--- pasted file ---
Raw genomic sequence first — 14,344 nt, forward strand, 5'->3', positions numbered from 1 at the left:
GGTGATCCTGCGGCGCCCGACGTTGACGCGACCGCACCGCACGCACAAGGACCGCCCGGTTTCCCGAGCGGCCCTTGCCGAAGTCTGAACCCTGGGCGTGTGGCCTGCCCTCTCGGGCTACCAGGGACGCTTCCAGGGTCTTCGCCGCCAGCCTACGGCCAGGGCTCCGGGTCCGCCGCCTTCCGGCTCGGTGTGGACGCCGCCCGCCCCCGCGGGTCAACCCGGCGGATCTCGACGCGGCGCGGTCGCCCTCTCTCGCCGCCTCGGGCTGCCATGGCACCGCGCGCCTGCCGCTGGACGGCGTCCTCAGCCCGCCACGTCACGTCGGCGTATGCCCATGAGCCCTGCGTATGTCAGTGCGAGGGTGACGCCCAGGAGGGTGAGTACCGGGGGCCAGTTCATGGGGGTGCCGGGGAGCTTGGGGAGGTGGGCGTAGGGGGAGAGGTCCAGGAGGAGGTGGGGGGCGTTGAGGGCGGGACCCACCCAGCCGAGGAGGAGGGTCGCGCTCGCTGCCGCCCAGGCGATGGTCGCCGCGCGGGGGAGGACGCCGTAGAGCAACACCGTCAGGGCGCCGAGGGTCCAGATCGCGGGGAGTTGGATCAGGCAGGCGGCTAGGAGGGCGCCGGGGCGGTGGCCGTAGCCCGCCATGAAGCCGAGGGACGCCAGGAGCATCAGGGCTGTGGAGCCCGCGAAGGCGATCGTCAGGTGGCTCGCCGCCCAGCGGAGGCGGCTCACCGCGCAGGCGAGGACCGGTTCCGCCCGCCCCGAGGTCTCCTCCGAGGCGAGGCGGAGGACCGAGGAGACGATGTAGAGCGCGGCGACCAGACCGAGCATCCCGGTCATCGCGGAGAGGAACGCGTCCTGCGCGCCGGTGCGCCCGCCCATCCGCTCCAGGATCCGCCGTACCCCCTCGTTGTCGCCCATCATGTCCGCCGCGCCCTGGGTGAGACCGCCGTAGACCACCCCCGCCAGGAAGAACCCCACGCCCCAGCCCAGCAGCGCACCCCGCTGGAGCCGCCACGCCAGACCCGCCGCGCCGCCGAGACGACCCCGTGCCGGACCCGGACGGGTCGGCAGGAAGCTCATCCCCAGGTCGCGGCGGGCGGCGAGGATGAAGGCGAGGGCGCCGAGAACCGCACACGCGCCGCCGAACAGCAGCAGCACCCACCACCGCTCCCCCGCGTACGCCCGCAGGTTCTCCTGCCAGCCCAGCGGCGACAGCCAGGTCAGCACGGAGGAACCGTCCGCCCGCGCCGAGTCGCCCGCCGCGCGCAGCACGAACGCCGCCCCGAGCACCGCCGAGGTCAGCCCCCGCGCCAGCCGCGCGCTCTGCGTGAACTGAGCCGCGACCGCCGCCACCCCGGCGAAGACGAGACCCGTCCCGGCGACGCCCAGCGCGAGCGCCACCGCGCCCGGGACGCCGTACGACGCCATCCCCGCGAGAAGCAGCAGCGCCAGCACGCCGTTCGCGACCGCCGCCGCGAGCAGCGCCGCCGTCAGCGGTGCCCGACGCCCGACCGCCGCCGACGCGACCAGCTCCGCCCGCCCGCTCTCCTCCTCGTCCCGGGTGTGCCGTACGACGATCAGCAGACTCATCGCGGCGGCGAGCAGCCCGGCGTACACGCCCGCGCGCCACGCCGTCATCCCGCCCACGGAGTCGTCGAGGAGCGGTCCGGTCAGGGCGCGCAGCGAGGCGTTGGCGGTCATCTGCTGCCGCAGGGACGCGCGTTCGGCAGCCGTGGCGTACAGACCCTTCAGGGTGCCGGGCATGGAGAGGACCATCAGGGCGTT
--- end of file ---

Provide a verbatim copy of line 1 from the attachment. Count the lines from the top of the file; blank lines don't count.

Raw genomic sequence first — 14,344 nt, forward strand, 5'->3', positions numbered from 1 at the left: